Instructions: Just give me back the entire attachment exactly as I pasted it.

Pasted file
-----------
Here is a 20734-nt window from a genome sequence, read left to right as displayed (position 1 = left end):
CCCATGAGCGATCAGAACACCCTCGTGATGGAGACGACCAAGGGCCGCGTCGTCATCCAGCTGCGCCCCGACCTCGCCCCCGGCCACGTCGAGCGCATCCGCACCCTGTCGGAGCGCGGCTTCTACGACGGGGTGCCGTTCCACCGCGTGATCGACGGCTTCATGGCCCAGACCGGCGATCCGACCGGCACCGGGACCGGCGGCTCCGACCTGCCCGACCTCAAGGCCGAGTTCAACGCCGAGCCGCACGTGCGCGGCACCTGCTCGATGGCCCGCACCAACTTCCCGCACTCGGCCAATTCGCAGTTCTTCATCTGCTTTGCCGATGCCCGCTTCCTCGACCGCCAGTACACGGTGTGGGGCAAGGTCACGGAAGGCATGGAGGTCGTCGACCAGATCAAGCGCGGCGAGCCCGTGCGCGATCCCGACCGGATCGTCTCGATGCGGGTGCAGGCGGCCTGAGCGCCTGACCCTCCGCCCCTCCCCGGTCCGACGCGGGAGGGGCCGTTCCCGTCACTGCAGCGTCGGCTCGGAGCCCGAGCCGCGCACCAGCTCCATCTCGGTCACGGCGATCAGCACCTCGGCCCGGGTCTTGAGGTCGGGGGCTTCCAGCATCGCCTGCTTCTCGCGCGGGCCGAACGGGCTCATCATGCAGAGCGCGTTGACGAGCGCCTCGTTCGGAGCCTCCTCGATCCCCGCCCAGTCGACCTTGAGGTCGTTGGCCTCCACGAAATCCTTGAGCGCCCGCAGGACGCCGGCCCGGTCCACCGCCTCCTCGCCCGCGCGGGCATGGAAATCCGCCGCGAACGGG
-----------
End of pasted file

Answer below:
Here is a 20734-nt window from a genome sequence, read left to right as displayed (position 1 = left end):
CCCATGAGCGATCAGAACACCCTCGTGATGGAGACGACCAAGGGCCGCGTCGTCATCCAGCTGCGCCCCGACCTCGCCCCCGGCCACGTCGAGCGCATCCGCACCCTGTCGGAGCGCGGCTTCTACGACGGGGTGCCGTTCCACCGCGTGATCGACGGCTTCATGGCCCAGACCGGCGATCCGACCGGCACCGGGACCGGCGGCTCCGACCTGCCCGACCTCAAGGCCGAGTTCAACGCCGAGCCGCACGTGCGCGGCACCTGCTCGATGGCCCGCACCAACTTCCCGCACTCGGCCAATTCGCAGTTCTTCATCTGCTTTGCCGATGCCCGCTTCCTCGACCGCCAGTACACGGTGTGGGGCAAGGTCACGGAAGGCATGGAGGTCGTCGACCAGATCAAGCGCGGCGAGCCCGTGCGCGATCCCGACCGGATCGTCTCGATGCGGGTGCAGGCGGCCTGAGCGCCTGACCCTCCGCCCCTCCCCGGTCCGACGCGGGAGGGGCCGTTCCCGTCACTGCAGCGTCGGCTCGGAGCCCGAGCCGCGCACCAGCTCCATCTCGGTCACGGCGATCAGCACCTCGGCCCGGGTCTTGAGGTCGGGGGCTTCCAGCATCGCCTGCTTCTCGCGCGGGCCGAACGGGCTCATCATGCAGAGCGCGTTGACGAGCGCCTCGTTCGGAGCCTCCTCGATCCCCGCCCAGTCGACCTTGAGGTCGTTGGCCTCCACGAAATCCTTGAGCGCCCGCAGGACGCCGGCCCGGTCCACCGCCTCCTCGCCCGCGCGGGCATGGAAATCCGCCGCGAACGGG